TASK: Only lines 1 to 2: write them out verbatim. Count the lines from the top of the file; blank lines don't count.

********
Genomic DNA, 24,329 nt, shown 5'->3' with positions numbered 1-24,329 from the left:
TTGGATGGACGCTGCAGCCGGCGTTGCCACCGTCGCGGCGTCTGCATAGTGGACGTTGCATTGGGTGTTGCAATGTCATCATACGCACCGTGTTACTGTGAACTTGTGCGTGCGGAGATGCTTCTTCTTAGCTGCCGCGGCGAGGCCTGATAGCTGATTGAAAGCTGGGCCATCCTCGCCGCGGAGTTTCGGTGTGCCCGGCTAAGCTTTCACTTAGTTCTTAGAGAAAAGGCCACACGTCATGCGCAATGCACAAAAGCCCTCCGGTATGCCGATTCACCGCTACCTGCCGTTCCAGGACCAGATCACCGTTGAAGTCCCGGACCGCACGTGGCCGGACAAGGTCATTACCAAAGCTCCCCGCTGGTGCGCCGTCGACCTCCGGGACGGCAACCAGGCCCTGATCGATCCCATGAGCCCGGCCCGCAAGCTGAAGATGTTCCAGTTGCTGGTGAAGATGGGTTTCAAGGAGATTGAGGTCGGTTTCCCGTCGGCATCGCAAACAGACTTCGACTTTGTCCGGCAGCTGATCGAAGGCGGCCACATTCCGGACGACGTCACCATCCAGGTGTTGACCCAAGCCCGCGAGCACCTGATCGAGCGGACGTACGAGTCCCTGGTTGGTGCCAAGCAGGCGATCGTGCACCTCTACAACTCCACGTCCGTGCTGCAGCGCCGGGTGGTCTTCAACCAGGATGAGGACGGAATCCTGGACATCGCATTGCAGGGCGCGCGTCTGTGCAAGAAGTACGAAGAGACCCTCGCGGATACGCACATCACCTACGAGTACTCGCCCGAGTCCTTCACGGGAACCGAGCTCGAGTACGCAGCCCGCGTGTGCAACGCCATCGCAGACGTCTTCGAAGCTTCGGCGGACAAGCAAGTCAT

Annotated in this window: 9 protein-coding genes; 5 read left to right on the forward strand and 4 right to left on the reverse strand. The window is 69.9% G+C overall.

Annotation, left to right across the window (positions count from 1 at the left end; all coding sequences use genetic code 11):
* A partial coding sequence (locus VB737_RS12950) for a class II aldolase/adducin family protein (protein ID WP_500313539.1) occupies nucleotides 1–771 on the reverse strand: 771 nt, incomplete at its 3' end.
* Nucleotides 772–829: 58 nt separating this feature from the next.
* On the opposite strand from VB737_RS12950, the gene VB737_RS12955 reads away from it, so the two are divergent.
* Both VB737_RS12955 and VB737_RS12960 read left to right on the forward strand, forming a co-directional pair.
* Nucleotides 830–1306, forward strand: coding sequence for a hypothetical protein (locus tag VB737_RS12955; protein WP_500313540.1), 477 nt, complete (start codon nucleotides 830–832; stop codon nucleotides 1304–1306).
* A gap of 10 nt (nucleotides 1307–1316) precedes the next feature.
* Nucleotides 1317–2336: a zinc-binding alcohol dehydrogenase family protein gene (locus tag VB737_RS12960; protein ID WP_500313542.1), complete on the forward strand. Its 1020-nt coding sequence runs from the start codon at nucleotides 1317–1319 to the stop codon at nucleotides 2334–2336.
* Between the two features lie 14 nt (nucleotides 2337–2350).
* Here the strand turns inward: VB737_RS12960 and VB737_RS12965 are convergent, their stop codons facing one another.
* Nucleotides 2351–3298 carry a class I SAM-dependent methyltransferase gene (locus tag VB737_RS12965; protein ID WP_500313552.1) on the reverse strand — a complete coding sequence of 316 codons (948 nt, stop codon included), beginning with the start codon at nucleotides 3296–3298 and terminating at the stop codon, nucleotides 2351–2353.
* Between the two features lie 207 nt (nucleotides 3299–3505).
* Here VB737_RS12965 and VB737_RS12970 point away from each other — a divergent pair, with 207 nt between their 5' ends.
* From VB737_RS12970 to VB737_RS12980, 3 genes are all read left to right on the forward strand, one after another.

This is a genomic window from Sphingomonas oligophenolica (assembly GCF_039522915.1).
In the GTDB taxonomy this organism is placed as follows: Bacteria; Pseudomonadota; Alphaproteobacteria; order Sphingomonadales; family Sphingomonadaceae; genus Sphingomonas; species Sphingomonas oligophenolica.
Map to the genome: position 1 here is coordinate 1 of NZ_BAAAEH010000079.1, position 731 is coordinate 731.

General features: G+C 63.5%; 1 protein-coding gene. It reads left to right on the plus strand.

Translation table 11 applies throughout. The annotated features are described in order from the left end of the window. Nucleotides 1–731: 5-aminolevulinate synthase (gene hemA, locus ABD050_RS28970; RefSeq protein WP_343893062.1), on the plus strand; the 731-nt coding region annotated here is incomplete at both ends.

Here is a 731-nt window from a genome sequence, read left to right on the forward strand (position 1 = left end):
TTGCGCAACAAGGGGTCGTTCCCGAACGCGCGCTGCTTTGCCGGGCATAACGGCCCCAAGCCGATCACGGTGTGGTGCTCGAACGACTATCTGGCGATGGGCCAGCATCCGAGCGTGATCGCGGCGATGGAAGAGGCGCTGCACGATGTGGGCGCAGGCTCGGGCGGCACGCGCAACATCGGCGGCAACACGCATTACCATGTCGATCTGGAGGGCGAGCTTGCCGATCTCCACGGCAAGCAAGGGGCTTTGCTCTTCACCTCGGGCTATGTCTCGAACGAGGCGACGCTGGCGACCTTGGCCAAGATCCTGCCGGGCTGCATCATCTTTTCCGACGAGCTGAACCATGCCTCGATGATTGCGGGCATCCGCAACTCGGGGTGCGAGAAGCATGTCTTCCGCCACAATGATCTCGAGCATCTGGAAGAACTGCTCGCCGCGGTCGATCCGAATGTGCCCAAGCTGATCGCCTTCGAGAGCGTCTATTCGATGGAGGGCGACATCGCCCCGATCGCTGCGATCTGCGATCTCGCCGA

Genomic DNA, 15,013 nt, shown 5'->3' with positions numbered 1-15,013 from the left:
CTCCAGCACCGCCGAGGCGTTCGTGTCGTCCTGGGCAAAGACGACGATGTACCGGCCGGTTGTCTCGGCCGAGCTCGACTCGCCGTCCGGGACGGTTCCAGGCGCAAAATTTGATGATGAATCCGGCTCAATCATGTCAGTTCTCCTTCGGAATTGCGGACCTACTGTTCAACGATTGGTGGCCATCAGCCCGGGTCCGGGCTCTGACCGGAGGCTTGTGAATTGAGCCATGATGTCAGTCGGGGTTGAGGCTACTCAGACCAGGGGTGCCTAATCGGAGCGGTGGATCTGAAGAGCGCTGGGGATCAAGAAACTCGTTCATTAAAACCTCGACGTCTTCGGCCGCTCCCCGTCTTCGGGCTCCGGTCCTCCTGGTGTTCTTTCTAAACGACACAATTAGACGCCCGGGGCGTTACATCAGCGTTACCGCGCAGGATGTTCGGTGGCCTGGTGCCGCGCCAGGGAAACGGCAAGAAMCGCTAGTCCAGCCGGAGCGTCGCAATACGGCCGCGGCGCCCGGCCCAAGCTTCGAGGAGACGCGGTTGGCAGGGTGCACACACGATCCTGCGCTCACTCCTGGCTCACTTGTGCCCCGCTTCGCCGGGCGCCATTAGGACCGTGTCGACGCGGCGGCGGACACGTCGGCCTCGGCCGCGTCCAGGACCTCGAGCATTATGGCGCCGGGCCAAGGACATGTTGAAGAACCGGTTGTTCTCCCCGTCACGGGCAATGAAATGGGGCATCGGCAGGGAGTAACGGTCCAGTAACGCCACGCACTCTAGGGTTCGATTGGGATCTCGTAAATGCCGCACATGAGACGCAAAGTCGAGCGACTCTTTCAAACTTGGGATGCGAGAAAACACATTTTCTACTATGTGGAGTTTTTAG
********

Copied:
Genomic DNA, 24,329 nt, shown 5'->3' with positions numbered 1-24,329 from the left:
TTGGATGGACGCTGCAGCCGGCGTTGCCACCGTCGCGGCGTCTGCATAGTGGACGTTGCATTGGGTGTTGCAATGTCATCATACGCACCGTGTTACTGTGAACTTGTGCGTGCGGAGATGCTTCTTCTTAGCTGCCGCGGCGAGGCCTGATAGCTGATTGAAAGCTGGGCCATCCTCGCCGCGGAGTTTCGGTGTGCCCGGCTAAGCTTTCACTTAGTTCTTAGAGAAAAGGCCACACGTCATGCGCAATGCACAAAAGCCCTCCGGTATGCCGATTCACCGCTACCTGCCGTTCCAGGACCAGATCACCGTTGAAGTCCCGGACCGCACGTGGCCGGACAAGGTCATTACCAAAGCTCCCCGCTGGTGCGCCGTCGACCTCCGGGACGGCAACCAGGCCCTGATCGATCCCATGAGCCCGGCCCGCAAGCTGAAGATGTTCCAGTTGCTGGTGAAGATGGGTTTCAAGGAGATTGAGGTCGGTTTCCCGTCGGCATCGCAAACAGACTTCGACTTTGTCCGGCAGCTGATCGAAGGCGGCCACATTCCGGACGACGTCACCATCCAGGTGTTGACCCAAGCCCGCGAGCACCTGATCGAGCGGACGTACGAGTCCCTGGTTGGTGCCAAGCAGGCGATCGTGCACCTCTACAACTCCACGTCCGTGCTGCAGCGCCGGGTGGTCTTCAACCAGGATGAGGACGGAATCCTGGACATCGCATTGCAGGGCGCGCGTCTGTGCAAGAAGTACGAAGAGACCCTCGCGGATACGCACATCACCTACGAGTACTCGCCCGAGTCCTTCACGGGAACCGAGCTCGAGTACGCAGCCCGCGTGTGCAACGCCATCGCAGACGTCTTCGAAGCTTCGGCGGACAAGCAAGTCAT